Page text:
MANILA - The Philippines and China are still friends despite Beijing's expansionist activities in disputed parts of the West Philippine Sea, a Palace official said Monday.
President Aquino will even join an event marking the friendship between Filipinos and Chinese, Presidential spokesperson Edwin Lacierda said."
"The President will also attend the Filipino-Chinese community’s joint celebration of the 116th Philippine Independence Day and 13th Filipino-Chinese Friendship Day, as organized by the Federation of Filipino-Chinese Chambers of Commerce and Industry, Inc. (FFCCCII). The President will deliver a speech, during which he will highlight the contributions of the Filipino-Chinese community not only to the growth of our economy but also to the enhancement of civic life,” Lacierda said.
"Our relationship with China is not solely dependent on our conflict with them in the South China Sea or the West Philippine Sea. Again, our relationship with China is multi-faceted, plus the fact that we have a number of Filipino-Chinese members in our country. We have always had very good relations with China in the other areas of exchange that we have: people-to-people, tourism, trade. So—and a number of us also have roots or have Chinese blood," he added.
Lacierda said reports that China has expanded its activities in other parts of the West Philippine Sea are not yet confirmed.
He was asked for comment on reports China is planning to build a military installation at Fiery Cross Reef or Kagitingan Reef.
He also dismissed as "speculative" a request for comment on the possibility China will establish an Air Defense Identification Zone (ADIZ) in the West Philippine Sea, similar to Beijing's zone in the East Sea.
"The report that China is building up on the Fiery Cross Reef was reported over the weekend in a Chinese—in a newspaper, so that still needs verification, so we won’t comment on that. On the ADIZ over South China Sea, that is purely speculative at this point, so—hypothetical at this point, so we don’t want to speculate."
The Philippines is sticking to diplomacy and refuses to be provoked into any action despite reports of China’s activities, according to the Palace.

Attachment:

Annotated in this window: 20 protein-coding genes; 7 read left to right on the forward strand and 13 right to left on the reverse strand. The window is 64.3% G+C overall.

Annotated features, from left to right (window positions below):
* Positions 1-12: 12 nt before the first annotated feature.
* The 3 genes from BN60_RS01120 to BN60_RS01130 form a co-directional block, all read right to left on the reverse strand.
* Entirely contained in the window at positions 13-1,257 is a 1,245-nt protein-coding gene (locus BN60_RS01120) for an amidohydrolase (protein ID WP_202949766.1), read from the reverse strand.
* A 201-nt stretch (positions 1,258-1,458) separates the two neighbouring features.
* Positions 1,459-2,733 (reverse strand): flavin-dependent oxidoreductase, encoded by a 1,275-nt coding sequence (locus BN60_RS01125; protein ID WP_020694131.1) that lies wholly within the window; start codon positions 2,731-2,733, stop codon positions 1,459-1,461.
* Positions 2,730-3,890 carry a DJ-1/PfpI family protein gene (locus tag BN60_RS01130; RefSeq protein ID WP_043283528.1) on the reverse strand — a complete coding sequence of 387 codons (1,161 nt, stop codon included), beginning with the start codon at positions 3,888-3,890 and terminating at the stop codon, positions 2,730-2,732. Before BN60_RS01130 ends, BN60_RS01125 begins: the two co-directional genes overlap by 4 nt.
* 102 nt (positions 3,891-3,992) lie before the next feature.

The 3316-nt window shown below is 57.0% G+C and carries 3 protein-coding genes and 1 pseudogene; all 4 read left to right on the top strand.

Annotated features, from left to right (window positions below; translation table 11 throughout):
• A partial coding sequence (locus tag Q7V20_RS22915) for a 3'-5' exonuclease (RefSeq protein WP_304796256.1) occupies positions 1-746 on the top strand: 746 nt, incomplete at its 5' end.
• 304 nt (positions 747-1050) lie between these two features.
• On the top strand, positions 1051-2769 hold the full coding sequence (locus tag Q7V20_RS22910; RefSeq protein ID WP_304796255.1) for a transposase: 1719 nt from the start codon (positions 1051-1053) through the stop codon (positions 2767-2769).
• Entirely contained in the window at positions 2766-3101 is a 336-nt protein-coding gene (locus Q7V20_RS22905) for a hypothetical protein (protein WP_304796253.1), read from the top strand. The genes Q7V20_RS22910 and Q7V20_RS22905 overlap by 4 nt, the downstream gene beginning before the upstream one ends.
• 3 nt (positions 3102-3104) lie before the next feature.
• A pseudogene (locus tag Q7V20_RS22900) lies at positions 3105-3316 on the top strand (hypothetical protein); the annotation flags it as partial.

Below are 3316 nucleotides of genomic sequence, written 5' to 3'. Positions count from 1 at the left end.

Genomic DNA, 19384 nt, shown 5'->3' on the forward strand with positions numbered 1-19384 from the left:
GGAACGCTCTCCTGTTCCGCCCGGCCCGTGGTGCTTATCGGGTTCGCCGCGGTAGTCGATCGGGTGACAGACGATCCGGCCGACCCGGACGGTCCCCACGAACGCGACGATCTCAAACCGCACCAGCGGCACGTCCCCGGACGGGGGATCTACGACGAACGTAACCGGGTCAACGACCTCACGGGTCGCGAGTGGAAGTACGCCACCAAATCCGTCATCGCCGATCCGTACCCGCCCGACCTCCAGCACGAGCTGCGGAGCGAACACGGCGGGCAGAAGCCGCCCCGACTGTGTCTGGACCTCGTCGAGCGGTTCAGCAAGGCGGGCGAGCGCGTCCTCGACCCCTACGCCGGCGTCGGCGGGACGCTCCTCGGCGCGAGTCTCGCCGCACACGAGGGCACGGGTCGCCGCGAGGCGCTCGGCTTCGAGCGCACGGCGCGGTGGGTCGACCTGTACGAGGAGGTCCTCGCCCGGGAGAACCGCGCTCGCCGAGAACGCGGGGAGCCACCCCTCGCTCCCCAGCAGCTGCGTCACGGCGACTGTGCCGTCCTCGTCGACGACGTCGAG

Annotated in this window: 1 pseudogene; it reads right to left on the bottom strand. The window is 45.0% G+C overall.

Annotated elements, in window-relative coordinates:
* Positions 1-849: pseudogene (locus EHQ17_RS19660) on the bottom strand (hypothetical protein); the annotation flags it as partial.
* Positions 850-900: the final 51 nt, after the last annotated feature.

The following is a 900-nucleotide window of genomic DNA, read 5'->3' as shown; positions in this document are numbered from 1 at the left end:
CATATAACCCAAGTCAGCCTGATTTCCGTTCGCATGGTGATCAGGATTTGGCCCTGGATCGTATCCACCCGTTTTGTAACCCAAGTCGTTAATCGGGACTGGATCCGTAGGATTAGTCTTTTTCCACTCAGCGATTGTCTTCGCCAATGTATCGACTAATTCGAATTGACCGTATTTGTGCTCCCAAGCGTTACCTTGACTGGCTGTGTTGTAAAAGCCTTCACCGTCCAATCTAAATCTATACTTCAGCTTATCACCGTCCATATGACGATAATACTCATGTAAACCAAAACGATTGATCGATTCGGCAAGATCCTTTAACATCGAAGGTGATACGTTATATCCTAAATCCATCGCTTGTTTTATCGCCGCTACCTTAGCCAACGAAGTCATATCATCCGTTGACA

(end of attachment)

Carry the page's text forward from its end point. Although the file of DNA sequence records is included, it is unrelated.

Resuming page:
Lacierda maintained the government’s stance not to respond to any provocation.
Last week, deputy Presidential spokesperson Abigail Valte said the government will make no response to any provocation.
"We will continue to resort to the diplomatic track that we have resorted to and that particular track has been gaining approval from the international community. Certainly, we do not want to escalate any tensions in the South China Sea. That is not what we are there for and, therefore, the best thing that we can do is to resort to the diplomatic mechanism," Lacierda said.
"People seem to underestimate the fact of the power of the diplomatic track but there has been a growing approval from the international community. We believe that with the international community support, we can persuade China to act as a responsible member of the international community," he added. "And also China realizes the importance of being a member of the international community in good standing."
The Philippine has filed an arbitration case against China. Lacierda said the Philippines' move has gained the support of other nations.
China, however, has refused to subject itself to the arbitration proceedings.
Tensions in the South China Sea have been rising since the discovery of China's oil rig in the Paracel Islands, its reclamation at Mabini Reef, and Beijing's activities in Ayungin Shoal.
Over the years, China also laid claim to the Kalayaan island group and Scarborough Shoal.